South Korea’s Shin Ji-yai stormed into a five-shot halfway lead at the Women’s British Open at Royal Liverpool on Saturday as she eyed a second career triumph in the major.
After all the wind problems that wiped out Friday’s play, the 2008 winner at Sunningdale took advantage of the warm, calmer conditions to add a flawless 64 to her opening 71.
Shin led on nine-under 135 with another South Korean, and her playing partner Park Inbee, was the next best at four-under following a 68.
With 36 holes to be played yesterday, Japan’s Mika Miyazato and Australian three-time winner Karrie Webb started in joint third on three-under. They both shot 70.
Shin, a former world No. 1, missed a couple of months of the LPGA Tour earlier in the year when she underwent a wrist operation, having had a piece of bone removed, but she then claimed her first title in more than two years by defeating Paula Creamer of the US in a nine-hole playoff last Monday at the Kingsmill Championship.
She shot a nine-under 62 in the first round at Kingsmill, but she reckoned Saturday’s 64 that started with a chip in for eagle and three straight birdies was even better.
“I can’t believe I just did that,” was the 24-year-old’s reaction after halves of 31 and 33. “My goal this week was to shoot one-under-par every round, but I made such a great start and I didn’t have any bogeys, and I didn’t go in any bunkers so it was almost perfect.”
“This Championship is so special to me. The win four years ago changed my life and I have lots of fans in England. I have so many good memories of playing over here,” she said. “I also love links golf. It is such a great test and this is definitely my favorite week of the season.”
World No. 1 Yani Tseng of Taiwan is aiming to become the first three-in-a-row winner and, after two rounds of 72 for even-par 144, tagging a win at Royal Liverpool onto Birkdale and Carnoustie is still not out of the question.
Starting the day at even-par, the two-time defending champion stumbled out of the gate, carding a bogey on each of her first two holes.
She then steadied herself with four birdies and only one bogey over the next eight holes to move to one-under for the tournament, but an adventurous double-bogey on the 17th hole, in which she landed in two of Hoylake’s treacherous sand traps, killed any chance she had of finishing her first two rounds under par.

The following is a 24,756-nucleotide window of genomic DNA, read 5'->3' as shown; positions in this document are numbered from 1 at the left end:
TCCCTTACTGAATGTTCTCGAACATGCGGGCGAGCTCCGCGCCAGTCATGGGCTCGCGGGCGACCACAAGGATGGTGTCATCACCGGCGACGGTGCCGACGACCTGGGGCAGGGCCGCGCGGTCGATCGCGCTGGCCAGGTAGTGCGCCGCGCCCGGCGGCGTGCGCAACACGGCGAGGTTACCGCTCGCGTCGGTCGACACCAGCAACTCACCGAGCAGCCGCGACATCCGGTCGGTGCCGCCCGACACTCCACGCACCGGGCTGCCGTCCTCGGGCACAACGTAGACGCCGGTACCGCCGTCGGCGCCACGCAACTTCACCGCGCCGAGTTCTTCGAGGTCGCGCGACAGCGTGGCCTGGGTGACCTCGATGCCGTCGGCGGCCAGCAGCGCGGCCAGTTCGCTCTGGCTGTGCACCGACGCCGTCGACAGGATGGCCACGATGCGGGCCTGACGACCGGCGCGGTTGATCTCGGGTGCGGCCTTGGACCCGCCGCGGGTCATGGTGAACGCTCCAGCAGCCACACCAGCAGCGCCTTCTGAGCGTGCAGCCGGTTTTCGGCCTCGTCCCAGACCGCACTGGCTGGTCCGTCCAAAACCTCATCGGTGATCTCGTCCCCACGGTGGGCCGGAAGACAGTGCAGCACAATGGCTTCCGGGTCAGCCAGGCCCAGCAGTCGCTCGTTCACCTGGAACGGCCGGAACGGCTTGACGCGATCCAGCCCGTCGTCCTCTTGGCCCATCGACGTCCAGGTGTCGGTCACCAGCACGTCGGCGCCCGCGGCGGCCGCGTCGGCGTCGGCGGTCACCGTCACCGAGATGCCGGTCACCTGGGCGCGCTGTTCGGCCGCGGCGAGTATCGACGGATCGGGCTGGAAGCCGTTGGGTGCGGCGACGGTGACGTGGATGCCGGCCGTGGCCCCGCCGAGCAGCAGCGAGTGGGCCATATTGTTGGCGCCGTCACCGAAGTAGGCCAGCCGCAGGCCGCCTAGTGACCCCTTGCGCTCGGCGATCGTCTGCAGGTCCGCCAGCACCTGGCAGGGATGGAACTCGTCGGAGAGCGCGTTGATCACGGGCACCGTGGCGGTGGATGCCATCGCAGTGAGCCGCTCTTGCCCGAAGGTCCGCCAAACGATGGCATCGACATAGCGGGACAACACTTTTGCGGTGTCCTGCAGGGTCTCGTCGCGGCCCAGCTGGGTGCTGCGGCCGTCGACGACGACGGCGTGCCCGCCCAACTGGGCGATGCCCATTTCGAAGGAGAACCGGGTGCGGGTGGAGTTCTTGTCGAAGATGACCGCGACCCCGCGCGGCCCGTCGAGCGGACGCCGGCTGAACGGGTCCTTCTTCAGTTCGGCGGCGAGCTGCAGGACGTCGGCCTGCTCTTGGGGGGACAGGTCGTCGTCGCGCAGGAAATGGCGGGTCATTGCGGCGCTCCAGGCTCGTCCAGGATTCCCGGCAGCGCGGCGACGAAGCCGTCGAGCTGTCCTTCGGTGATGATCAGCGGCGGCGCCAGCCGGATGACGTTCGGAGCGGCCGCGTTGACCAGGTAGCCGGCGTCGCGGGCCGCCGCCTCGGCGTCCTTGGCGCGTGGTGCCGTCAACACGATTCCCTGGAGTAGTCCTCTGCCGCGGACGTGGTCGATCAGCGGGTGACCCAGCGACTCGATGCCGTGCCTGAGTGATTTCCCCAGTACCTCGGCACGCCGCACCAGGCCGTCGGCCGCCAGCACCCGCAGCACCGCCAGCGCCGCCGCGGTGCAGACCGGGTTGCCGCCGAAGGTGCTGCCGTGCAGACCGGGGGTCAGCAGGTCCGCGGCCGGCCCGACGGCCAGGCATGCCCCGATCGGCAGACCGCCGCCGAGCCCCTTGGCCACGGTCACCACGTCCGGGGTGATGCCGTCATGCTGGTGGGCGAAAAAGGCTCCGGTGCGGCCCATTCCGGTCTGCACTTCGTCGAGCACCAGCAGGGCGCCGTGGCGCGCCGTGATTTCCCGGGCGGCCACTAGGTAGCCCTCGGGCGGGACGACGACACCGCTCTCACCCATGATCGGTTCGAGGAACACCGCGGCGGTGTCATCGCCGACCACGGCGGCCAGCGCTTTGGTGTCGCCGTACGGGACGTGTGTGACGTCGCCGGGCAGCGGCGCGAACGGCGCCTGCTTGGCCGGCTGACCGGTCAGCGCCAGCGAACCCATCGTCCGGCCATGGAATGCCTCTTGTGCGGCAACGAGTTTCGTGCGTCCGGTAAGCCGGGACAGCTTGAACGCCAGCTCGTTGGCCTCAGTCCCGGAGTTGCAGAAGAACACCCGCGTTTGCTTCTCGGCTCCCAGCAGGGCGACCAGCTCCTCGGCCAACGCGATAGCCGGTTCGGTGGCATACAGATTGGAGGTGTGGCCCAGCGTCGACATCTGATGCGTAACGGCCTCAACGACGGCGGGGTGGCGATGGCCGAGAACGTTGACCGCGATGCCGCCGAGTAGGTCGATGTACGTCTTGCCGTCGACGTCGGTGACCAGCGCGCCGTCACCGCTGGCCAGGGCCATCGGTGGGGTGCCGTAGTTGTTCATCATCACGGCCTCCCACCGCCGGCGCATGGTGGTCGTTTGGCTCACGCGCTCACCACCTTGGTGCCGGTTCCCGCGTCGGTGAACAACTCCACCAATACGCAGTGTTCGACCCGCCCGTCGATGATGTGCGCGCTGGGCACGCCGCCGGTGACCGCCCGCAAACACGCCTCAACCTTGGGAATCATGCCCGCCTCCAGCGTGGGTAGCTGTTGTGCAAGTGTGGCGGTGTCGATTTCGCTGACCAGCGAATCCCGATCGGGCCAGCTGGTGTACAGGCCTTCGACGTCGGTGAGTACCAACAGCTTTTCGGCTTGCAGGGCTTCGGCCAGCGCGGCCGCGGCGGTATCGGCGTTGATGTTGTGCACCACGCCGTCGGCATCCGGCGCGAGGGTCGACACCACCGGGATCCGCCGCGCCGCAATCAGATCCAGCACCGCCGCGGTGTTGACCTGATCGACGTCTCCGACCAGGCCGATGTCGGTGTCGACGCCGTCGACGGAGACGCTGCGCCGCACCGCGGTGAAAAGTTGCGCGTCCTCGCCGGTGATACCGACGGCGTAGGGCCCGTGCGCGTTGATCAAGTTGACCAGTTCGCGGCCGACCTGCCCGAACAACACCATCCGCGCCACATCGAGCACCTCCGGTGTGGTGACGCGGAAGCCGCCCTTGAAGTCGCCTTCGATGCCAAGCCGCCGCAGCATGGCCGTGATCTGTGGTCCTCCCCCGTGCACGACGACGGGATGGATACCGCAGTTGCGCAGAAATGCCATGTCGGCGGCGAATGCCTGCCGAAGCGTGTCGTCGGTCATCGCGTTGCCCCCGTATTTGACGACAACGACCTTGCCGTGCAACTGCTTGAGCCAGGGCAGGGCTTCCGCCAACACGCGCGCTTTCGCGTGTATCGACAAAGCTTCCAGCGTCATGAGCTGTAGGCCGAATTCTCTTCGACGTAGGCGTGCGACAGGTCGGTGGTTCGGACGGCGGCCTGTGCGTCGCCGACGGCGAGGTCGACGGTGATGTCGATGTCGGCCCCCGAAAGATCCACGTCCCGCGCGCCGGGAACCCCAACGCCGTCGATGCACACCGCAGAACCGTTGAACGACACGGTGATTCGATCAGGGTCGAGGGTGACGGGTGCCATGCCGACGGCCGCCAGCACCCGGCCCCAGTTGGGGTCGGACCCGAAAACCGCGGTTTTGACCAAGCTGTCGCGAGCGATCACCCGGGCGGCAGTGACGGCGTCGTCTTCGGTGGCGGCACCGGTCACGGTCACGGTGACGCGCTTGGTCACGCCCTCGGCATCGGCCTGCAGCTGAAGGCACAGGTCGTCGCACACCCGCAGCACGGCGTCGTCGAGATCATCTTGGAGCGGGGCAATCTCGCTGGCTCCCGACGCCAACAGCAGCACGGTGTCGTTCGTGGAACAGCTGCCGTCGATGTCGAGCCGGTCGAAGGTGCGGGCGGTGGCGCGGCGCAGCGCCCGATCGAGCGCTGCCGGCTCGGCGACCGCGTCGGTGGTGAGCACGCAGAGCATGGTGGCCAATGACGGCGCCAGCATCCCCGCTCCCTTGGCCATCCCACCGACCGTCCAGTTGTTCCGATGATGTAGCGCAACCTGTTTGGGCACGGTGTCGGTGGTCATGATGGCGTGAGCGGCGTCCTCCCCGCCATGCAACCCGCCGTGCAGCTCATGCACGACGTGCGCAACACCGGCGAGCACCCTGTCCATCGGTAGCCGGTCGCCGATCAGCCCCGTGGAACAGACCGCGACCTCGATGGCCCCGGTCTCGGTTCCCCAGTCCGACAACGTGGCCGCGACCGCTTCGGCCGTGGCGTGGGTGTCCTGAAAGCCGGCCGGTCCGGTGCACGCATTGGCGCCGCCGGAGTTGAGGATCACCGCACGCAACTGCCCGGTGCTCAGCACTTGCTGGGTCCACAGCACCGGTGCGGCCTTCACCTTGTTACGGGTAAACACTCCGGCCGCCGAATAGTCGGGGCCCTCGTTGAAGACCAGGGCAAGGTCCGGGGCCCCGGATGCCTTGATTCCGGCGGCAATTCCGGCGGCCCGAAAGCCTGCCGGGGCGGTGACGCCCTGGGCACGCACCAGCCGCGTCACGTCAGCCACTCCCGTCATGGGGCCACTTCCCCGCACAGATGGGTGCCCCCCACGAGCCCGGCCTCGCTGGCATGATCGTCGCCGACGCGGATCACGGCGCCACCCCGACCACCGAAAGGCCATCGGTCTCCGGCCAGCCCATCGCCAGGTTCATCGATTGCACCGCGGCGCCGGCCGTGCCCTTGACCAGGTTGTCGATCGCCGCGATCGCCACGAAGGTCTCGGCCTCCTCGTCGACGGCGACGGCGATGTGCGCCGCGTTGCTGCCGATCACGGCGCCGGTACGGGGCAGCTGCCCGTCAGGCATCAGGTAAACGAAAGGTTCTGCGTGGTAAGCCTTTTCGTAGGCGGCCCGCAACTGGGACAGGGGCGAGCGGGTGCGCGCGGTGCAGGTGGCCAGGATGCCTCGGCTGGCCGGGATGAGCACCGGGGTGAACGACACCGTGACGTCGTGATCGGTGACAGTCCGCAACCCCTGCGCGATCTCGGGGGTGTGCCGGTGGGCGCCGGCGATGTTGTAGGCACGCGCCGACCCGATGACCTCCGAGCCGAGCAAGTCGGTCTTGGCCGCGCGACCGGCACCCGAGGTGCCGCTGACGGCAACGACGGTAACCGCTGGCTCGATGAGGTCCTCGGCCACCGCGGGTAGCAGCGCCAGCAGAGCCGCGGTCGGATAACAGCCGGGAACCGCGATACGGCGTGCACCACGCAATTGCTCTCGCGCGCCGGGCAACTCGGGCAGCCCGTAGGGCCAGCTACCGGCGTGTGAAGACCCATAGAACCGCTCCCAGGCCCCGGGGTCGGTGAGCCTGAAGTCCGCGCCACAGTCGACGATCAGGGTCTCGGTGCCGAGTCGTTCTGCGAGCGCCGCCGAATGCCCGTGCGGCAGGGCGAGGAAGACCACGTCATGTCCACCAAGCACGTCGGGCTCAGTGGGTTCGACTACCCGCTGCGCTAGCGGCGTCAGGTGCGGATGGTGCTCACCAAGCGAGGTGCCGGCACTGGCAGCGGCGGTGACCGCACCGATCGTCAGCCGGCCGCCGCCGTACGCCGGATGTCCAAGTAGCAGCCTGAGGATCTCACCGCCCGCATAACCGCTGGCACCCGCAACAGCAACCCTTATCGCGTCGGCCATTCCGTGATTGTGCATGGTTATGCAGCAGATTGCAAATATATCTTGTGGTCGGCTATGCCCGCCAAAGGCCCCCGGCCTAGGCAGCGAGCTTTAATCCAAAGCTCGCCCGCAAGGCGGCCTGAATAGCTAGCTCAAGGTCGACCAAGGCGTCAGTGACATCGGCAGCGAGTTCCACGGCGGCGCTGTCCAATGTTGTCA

A birdie on the 18th hole left her at even-par 144 after two consecutive even-par rounds.
Tseng told Central News Agency that she was pleased with how she played on the front nine and with her putting, but was disappointed at finding as many sand traps as she did. She hoped to improve yesterday and said patience was the key on British Open courses.
“When you play your shots, you can’t overthink things,” Tseng said. “On this course, you may have a really good score or you may have a hole where you hit a lot of strokes. The weather changes often in England, and you have to stay patient and concentrate on every shot.”
The cut fell on five-over and Taiwan’s Amy Hung (two-over) and Candie Kung (five-over) also made it through.
Lydia Ko, the 15-year-old New Zealand amateur, finished one shot better than Tseng after a 71. She goes into the final 36 hole tied for sixth and set to make even more of an impact on the world game.
As with Shin, Park also made her breakthrough in 2008 when she won the US Women’s Open. Her second Tour title came in July at the Evian Masters in France, a tournament that will become the fifth major next year.